# Creation “Science” “Museum”

Well, yet another monument to human stupidity has opened its doors to the paying public. It reminds me of the Mencken character in Inherit the Wind: “Darwin was wrong — man is still an ape, and his creed is still a totem pole.”

Ken Ham’s Creation Museum has provoked the reality-based community to put fingers to keys. PZ Myers has collected their writings, providing a long, long list of links and excerpts. The National Center for Science Education has also collected reactions to Ken Ham’s museum.

Funnily enough, I just picked up a paperback copy of Neil Gaiman’s American Gods (2001), from a friend who’s jettisoning her fiction before moving to California, sunny land of graduate schools. In this novel, Gaiman presents his own theory of American roadside attractions:

“It’s perfectly simple,” said Wednesday. “In other countries, over the years, people recognized the places of power. Sometimes it would be a natural formation, sometimes it would just be a place that was, somehow, special. They knew that something important was happening there, that there was some focusing point, some channel, some window to the Immanent. And so they would build temples or cathedrals, or erect stone circles, or. . . well, you get the idea.”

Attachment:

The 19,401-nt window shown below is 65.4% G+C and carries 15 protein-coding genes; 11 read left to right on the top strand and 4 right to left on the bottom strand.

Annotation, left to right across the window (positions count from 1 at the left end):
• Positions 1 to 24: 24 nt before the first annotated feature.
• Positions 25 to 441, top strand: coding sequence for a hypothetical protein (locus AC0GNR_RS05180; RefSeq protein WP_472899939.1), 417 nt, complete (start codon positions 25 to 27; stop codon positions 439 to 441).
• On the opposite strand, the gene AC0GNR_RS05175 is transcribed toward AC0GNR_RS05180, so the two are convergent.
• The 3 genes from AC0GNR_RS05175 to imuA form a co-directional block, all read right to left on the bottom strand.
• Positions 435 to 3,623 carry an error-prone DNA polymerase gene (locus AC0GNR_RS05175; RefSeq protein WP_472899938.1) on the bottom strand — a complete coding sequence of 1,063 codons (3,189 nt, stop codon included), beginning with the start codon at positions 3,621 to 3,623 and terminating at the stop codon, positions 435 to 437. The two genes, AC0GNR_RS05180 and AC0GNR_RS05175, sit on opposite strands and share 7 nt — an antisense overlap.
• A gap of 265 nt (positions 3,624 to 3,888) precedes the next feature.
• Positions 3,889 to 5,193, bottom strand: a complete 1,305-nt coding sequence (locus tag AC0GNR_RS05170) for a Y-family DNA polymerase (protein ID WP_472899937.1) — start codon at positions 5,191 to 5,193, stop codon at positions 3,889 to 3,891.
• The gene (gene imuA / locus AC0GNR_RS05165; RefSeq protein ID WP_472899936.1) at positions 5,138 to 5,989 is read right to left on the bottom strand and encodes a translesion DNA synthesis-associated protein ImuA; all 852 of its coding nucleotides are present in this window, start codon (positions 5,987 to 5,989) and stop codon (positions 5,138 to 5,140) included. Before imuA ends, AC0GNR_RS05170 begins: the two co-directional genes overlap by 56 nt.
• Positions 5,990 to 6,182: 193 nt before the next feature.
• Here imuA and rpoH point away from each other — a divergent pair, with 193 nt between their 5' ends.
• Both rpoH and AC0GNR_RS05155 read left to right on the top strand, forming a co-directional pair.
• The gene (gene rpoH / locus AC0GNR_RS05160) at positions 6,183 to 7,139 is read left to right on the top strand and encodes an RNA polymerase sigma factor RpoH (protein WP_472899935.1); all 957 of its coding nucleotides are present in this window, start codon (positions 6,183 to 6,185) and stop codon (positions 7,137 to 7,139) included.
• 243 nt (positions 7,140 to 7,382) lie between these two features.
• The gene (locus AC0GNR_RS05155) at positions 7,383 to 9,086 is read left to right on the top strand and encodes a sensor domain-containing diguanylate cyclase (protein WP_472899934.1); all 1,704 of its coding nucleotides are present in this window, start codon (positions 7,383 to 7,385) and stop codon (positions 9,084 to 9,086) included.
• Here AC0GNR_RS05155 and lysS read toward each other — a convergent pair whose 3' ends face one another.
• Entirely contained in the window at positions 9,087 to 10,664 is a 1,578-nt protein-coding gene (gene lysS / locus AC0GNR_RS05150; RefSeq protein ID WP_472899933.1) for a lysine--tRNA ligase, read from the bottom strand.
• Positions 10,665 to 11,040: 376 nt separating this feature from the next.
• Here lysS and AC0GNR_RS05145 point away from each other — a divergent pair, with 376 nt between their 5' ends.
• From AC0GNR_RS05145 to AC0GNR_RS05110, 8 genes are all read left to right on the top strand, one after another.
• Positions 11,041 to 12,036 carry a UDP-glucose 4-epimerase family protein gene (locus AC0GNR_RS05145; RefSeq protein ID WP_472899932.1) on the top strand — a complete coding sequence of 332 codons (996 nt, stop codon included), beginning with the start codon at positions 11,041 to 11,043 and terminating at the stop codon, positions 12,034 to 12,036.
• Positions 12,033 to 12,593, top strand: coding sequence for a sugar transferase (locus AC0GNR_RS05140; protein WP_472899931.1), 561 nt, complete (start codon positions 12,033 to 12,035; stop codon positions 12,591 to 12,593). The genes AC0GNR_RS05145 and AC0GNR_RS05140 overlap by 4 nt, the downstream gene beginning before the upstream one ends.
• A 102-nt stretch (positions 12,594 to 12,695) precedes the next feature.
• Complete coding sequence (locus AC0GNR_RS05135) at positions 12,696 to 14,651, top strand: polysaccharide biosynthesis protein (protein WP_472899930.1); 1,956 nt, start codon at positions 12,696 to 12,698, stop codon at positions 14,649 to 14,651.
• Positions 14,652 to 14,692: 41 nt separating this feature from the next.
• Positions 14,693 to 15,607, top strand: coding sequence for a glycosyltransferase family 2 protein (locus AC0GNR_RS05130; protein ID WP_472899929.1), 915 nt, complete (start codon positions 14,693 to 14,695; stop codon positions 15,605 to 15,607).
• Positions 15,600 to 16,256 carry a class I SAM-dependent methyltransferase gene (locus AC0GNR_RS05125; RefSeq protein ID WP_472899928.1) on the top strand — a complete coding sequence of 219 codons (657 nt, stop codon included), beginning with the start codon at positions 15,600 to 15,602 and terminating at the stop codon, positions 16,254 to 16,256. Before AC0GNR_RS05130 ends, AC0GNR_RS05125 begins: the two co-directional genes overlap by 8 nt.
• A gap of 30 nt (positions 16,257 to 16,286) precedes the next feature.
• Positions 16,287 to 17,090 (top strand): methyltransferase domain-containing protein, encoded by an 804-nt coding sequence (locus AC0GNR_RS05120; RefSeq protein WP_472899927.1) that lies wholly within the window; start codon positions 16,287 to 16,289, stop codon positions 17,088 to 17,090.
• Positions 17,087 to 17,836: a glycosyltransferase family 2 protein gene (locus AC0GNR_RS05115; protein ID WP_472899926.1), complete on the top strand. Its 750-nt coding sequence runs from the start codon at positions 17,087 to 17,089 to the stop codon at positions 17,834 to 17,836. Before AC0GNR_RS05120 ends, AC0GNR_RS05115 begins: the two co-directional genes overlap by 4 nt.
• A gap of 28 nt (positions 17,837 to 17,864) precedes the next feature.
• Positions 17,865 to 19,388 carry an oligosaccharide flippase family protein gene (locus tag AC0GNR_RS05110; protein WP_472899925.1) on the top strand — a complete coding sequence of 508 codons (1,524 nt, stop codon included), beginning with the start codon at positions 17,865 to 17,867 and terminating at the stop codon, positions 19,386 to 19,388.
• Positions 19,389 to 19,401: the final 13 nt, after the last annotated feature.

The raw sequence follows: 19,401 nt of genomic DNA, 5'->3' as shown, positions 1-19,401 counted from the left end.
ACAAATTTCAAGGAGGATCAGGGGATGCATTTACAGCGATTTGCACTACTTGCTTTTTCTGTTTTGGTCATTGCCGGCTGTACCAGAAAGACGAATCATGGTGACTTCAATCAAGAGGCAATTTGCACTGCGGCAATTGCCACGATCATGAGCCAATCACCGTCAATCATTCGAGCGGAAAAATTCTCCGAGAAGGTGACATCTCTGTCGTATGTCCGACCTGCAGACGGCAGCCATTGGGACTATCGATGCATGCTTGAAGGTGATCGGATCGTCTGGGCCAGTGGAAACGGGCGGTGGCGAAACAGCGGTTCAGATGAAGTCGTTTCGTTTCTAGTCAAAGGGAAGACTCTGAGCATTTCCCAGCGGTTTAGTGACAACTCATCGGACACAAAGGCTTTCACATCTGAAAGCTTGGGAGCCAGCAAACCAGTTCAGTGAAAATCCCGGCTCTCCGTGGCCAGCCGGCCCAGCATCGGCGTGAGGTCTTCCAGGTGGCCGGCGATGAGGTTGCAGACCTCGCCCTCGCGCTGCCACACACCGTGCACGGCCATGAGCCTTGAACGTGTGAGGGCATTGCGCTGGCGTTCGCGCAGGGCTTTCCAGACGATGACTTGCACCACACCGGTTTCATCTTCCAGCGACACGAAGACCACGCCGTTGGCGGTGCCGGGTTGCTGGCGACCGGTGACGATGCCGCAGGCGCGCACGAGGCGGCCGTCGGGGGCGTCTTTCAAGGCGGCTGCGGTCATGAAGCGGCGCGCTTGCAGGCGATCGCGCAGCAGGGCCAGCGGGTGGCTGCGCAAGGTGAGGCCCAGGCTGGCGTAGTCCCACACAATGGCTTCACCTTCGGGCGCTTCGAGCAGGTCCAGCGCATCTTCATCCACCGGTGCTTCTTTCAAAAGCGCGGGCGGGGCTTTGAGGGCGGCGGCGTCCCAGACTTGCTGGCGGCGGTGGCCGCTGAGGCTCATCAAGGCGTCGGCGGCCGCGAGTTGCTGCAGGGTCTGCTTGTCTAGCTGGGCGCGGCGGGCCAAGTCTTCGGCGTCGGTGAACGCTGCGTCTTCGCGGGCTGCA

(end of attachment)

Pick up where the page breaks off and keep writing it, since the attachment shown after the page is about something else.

“There are churches all across the States, though,” said Shadow.

“In every town. Sometimes on every block. And about as significant, in this context, as dentists’ offices. No, in the USA, people still get the call, or some of them, and they feel themselves being called to from the transcendent void, and they respond to it by building a model out of beer bottles of somewhere they’ve never visited, or by erecting a gigantic bat house in some part of the country that bats have traditionally declined to visit. Roadside attractions: people feel themselves being pulled to places where, in other parts of the world, they would recognize that part of themselves that is truly transcendent, and buy a hot dog and walk around, feeling satisfied on a level they cannot truly describe, and profoundly dissatisfied on a level beneath that.” (pp. 117–18)